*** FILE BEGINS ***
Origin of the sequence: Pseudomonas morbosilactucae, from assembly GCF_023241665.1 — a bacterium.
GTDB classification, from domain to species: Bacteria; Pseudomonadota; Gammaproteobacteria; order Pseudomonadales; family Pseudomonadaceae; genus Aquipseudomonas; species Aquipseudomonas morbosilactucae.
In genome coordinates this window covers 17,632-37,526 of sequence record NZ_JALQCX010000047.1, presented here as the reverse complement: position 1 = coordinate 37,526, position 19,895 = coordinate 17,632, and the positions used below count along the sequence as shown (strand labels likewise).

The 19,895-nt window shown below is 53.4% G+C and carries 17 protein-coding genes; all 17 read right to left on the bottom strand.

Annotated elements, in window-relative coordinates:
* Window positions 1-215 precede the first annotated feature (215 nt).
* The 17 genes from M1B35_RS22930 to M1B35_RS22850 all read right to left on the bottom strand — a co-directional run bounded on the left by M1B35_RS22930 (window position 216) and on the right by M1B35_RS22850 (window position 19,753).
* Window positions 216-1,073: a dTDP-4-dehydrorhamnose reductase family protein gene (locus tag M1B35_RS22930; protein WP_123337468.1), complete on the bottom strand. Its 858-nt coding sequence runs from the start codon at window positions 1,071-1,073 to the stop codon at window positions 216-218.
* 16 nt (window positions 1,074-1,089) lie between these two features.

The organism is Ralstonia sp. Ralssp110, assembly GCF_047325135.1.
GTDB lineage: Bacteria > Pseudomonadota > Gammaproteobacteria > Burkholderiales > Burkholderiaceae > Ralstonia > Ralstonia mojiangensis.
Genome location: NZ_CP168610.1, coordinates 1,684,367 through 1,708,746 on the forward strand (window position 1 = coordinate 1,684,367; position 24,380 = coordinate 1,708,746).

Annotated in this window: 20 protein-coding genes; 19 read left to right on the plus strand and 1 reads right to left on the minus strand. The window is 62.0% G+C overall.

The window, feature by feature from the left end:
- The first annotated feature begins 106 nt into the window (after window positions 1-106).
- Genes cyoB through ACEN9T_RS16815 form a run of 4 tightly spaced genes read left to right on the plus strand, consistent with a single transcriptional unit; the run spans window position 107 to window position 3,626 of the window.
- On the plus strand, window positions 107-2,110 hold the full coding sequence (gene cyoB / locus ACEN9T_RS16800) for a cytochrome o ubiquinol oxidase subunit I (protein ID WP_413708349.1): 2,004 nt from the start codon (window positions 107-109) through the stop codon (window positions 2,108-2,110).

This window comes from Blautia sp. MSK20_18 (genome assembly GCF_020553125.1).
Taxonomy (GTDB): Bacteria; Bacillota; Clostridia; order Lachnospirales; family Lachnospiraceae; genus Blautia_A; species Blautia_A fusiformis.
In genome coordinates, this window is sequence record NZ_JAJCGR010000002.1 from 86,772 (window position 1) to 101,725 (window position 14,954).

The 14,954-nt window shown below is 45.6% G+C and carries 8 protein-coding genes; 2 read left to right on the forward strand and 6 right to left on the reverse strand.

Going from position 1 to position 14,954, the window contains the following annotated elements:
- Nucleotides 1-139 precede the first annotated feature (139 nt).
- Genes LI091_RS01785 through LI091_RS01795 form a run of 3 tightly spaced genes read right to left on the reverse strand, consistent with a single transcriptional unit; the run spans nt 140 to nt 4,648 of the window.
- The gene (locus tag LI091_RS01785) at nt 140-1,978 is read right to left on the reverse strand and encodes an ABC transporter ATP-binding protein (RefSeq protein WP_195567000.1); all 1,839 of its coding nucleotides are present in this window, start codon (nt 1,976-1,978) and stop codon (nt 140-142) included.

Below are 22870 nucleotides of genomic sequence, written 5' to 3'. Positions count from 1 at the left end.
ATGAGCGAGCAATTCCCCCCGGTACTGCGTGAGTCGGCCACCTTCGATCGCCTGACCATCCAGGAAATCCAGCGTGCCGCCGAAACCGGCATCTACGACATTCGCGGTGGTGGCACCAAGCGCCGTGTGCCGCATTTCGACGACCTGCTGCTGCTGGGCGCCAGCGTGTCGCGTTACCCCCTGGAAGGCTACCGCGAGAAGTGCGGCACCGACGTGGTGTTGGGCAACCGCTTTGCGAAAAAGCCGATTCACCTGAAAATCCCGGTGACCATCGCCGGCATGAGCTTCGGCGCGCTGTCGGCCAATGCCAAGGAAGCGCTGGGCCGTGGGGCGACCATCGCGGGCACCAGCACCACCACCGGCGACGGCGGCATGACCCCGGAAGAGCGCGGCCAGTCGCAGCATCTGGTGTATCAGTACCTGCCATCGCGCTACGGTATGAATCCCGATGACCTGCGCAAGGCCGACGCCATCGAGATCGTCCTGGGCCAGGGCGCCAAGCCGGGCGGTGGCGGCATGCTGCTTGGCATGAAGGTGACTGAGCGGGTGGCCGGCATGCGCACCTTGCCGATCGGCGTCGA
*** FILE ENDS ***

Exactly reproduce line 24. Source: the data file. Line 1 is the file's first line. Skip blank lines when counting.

- Genes LI091_RS01785 through LI091_RS01795 form a run of 3 tightly spaced genes read right to left on the reverse strand, consistent with a single transcriptional unit; the run spans nt 140 to nt 4,648 of the window.